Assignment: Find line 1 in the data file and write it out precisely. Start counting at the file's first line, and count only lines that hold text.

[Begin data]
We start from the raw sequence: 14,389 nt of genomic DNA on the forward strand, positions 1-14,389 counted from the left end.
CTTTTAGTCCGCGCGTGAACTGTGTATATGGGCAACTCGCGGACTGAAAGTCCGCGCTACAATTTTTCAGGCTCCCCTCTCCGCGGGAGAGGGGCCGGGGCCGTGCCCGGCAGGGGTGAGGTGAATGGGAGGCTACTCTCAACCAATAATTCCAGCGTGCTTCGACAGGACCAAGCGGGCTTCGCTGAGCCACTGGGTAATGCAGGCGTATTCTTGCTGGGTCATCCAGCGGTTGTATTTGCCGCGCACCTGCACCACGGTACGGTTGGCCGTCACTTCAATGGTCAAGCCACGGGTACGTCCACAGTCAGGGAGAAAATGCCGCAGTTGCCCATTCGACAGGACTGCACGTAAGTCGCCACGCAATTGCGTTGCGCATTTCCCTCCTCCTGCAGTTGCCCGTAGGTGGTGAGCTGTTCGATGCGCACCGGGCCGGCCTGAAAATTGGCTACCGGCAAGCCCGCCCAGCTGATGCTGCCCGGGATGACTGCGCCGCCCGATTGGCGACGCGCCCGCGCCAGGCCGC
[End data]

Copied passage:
We start from the raw sequence: 14,389 nt of genomic DNA on the forward strand, positions 1-14,389 counted from the left end.